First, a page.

The GroundsWhile the Tower is composed of many different Towers used to hold prisoners, the grounds themselves are large and used to execute many of these unfortunates. It is therefore home to many spirits.
Another famously executed lady, Anne Boleyn, is said to haunt several areas of the Tower.
Her headless body has also been seen walking the corridors of the Tower. The most famous story of Anne’s ghost ended with a guard almost being court marshaled! One early morning while on guard duty, he saw a figure in a brown velvet gown emerge from the mist and move toward him. He challenged the figure several times and received no reply. The guard approached with bayonet fixed, and as he did, he noticed that the figure’s bonnet appeared completely empty. The figure did not stop advancing, and the soldier ran it through with his bayonet. Later that morning, his superiors found him and accused him of sleeping on duty. Luckily, several other guards said they had seen the mysterious lady and the man was found innocent. The men concluded that it must have been Anne Boleyn’s spirit, as legend has her ghost occasionally appearing outside the little chapel where she spent her last night before execution.
The Tower was once home to the Royal Menagerie. Occasional sounds of animals, including lion, monkeys, and bears have been heard but not seen. One guard at the Tower even claimed to have seen a spectral bear who charged at him only to disappear when the man thrust his bayonet at it.
A group of phantom soldiers have also been seen marching about the grounds.
The White Tower
The White Tower is the oldest of all the Tower of London’s buildings, and its winding stone corridors are the spooky haunt of several ghosts. The most famous is the “White Lady” who once stood at a window waving to a group of children. The strong smell of a cheap perfume around the entrance to St John’s Chapel has caused many guards to gag upon inhaling it is also attributed to her.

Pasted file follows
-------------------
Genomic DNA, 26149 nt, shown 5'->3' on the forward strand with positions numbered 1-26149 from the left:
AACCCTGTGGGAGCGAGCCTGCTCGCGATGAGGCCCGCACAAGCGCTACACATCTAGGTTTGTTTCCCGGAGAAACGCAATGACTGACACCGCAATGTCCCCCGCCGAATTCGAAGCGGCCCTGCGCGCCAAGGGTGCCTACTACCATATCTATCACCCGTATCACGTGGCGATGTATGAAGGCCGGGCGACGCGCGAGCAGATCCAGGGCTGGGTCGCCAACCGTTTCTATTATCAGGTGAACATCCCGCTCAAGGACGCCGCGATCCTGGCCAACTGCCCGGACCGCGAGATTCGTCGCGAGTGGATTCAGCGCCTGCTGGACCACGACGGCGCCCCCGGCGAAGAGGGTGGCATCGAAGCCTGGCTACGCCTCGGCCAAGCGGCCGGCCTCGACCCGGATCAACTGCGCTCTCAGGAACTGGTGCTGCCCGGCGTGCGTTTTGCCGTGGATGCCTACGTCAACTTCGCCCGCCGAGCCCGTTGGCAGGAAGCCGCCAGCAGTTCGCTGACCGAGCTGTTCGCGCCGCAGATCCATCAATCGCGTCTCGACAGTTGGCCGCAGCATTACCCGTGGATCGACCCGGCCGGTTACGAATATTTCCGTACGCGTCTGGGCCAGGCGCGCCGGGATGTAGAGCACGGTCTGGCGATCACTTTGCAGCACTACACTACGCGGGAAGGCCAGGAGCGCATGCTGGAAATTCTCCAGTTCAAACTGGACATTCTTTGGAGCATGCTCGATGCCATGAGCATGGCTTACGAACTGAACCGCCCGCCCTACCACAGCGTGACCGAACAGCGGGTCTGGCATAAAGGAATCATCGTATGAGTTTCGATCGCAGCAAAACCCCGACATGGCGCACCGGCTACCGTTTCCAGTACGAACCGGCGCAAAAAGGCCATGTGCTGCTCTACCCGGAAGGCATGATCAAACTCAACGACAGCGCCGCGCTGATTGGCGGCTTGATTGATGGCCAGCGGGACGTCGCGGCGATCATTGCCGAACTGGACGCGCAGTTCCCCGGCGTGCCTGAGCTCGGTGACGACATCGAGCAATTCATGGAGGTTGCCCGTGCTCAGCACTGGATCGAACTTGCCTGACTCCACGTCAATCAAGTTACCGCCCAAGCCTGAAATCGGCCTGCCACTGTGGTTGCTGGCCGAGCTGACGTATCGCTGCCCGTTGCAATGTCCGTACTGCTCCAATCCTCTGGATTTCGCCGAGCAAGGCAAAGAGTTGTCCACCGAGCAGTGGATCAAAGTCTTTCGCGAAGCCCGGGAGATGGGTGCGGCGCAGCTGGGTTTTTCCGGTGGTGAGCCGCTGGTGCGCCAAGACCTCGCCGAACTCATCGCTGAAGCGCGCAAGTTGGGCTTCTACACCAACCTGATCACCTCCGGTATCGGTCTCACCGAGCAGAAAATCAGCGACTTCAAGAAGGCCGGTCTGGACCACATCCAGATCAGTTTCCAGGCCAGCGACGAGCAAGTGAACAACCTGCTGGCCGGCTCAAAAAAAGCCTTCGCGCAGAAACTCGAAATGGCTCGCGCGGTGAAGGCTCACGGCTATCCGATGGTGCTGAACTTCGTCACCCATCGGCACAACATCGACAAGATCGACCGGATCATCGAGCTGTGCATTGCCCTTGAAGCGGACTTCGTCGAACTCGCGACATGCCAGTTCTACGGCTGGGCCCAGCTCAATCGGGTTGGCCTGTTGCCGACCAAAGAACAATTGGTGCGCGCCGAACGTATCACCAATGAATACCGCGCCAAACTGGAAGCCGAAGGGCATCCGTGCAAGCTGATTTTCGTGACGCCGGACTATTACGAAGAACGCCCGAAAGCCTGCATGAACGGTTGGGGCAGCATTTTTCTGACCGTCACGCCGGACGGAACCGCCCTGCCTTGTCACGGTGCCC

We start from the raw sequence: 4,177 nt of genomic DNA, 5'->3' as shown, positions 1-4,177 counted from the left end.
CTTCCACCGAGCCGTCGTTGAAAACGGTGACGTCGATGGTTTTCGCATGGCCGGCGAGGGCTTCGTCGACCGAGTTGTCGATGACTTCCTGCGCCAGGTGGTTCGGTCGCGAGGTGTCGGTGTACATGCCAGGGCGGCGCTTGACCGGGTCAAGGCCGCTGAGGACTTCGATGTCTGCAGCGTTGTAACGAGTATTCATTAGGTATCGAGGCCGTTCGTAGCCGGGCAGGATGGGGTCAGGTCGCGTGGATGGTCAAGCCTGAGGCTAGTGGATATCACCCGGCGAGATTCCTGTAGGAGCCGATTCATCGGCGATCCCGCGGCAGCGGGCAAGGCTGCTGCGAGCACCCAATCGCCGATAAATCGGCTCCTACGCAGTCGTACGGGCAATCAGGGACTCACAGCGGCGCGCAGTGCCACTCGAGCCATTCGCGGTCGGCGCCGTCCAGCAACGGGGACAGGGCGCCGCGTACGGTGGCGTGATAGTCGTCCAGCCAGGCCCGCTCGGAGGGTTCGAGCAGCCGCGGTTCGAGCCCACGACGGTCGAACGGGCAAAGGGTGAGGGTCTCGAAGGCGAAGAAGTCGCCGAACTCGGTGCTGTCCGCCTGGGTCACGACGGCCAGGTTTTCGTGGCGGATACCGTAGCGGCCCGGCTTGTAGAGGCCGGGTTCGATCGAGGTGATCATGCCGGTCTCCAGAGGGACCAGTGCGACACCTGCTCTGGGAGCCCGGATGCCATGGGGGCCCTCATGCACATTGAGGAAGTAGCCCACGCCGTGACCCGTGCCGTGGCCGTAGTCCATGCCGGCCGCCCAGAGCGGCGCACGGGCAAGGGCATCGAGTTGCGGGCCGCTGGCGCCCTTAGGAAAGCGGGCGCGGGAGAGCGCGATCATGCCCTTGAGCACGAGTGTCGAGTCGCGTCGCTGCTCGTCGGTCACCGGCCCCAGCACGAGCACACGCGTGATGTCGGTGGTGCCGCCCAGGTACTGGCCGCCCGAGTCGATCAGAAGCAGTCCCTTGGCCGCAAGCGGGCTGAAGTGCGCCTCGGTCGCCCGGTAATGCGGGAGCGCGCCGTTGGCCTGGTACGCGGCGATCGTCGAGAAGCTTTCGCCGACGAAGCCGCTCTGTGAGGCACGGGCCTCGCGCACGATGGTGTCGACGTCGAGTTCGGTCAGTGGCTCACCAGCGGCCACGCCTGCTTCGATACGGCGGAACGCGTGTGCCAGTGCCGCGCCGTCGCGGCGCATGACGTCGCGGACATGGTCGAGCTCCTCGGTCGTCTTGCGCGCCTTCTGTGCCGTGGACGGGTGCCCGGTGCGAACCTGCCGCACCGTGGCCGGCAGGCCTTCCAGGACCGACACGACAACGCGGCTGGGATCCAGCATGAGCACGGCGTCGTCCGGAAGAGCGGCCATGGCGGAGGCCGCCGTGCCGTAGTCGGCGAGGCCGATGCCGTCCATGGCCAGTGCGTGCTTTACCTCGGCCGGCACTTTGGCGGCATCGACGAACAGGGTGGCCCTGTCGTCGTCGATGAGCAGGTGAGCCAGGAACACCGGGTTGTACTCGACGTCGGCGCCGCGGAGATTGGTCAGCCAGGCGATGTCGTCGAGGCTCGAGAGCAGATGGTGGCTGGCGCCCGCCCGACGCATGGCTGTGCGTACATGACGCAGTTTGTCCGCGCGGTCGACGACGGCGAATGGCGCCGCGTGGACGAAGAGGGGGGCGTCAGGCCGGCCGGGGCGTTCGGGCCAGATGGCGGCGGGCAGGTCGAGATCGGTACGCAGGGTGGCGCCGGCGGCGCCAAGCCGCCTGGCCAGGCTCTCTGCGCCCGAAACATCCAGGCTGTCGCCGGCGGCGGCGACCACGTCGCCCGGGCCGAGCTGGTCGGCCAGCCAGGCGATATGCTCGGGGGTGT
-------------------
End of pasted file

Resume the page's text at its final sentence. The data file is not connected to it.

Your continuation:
Another incident occurred when a guard stopped to rest as he made his nightly rounds. Sitting on a window ledge, he slipped off his shoe and began rubbing his foot. A voice behind him whispered, “There’s only you and I here.” The guard responded, “Just let me get this bloody shoe on and there’ll only be you!”
The Salt Tower
The Salt Tower has a very ominous presence about it. According to legend, dogs refuse to enter the Tower. Another legend has one of the Yeoman Warders being nearly strangled by a unseen presence. No one will go in the area after dark, for fear of the evil presence that haunts the Tower.
The Beauchamp Tower
Lady Jane Grey’s husband Guildford Dudley has been seen in Beauchamp Tower, sobbing. He was held here before his execution. Many think that he carved “Jane” into the Tower’s wall. It can still be seen there today.
The Bloody Tower
The Bloody Tower is reputably haunted by the young “Princes of the Tower,” Edward V (12) and Richard, Duke of York (10). They were thought to have been murdered in 1483, possibly on the command of their uncle Richard III.
In 1674, workmen discovered a chest containing the skeletons of two young children behind the staircase the young boys are seen descending. The bones were given a royal burial.
Sir Walter Raleigh was held in the Bloody Tower by James I, and eventually executed. According to legend, he has been seen looking exactly as he does in his portrait hanging in the Bloody Tower where he was kept. His ghost is also said to wander the Tower as he did when he was imprisoned.
The Wakefield Tower
The Wakefield Tower is reputedly haunted by the weak and ineffectual King Henry VI. After his defeat and imprisonment by Edward IV, he was stabbed to death around 11pm on 21st May 1471, as he knelt at prayer in the Wakefield Tower. On the anniversary of his murder, Henry’s sad specter is said to appear as the clock ticks towards midnight, pacing around the interior of the Wakefield Tower. Upon the last stroke of midnight, he dissolves gradually into the stone.